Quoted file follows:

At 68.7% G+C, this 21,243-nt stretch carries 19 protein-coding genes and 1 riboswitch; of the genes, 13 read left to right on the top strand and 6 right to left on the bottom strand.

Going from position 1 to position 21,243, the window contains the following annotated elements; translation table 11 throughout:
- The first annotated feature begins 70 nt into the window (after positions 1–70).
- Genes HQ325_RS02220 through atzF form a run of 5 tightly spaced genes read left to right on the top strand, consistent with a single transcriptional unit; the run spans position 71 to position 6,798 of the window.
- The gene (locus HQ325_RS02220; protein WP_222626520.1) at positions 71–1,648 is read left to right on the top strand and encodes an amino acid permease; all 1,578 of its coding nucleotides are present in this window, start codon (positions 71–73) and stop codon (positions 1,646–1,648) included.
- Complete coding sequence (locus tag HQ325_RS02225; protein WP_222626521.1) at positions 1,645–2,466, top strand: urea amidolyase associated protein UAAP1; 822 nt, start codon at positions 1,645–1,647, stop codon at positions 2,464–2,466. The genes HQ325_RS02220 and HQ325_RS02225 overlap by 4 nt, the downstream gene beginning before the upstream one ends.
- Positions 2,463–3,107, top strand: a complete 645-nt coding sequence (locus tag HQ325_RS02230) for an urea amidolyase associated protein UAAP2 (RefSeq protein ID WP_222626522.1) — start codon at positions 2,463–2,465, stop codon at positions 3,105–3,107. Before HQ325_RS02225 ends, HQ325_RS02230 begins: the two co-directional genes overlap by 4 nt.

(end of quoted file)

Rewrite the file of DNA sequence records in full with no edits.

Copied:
At 68.7% G+C, this 21,243-nt stretch carries 19 protein-coding genes and 1 riboswitch; of the genes, 13 read left to right on the top strand and 6 right to left on the bottom strand.

Going from position 1 to position 21,243, the window contains the following annotated elements; translation table 11 throughout:
- The first annotated feature begins 70 nt into the window (after positions 1–70).
- Genes HQ325_RS02220 through atzF form a run of 5 tightly spaced genes read left to right on the top strand, consistent with a single transcriptional unit; the run spans position 71 to position 6,798 of the window.
- The gene (locus HQ325_RS02220; protein WP_222626520.1) at positions 71–1,648 is read left to right on the top strand and encodes an amino acid permease; all 1,578 of its coding nucleotides are present in this window, start codon (positions 71–73) and stop codon (positions 1,646–1,648) included.
- Complete coding sequence (locus tag HQ325_RS02225; protein WP_222626521.1) at positions 1,645–2,466, top strand: urea amidolyase associated protein UAAP1; 822 nt, start codon at positions 1,645–1,647, stop codon at positions 2,464–2,466. The genes HQ325_RS02220 and HQ325_RS02225 overlap by 4 nt, the downstream gene beginning before the upstream one ends.
- Positions 2,463–3,107, top strand: a complete 645-nt coding sequence (locus tag HQ325_RS02230) for an urea amidolyase associated protein UAAP2 (RefSeq protein ID WP_222626522.1) — start codon at positions 2,463–2,465, stop codon at positions 3,105–3,107. Before HQ325_RS02225 ends, HQ325_RS02230 begins: the two co-directional genes overlap by 4 nt.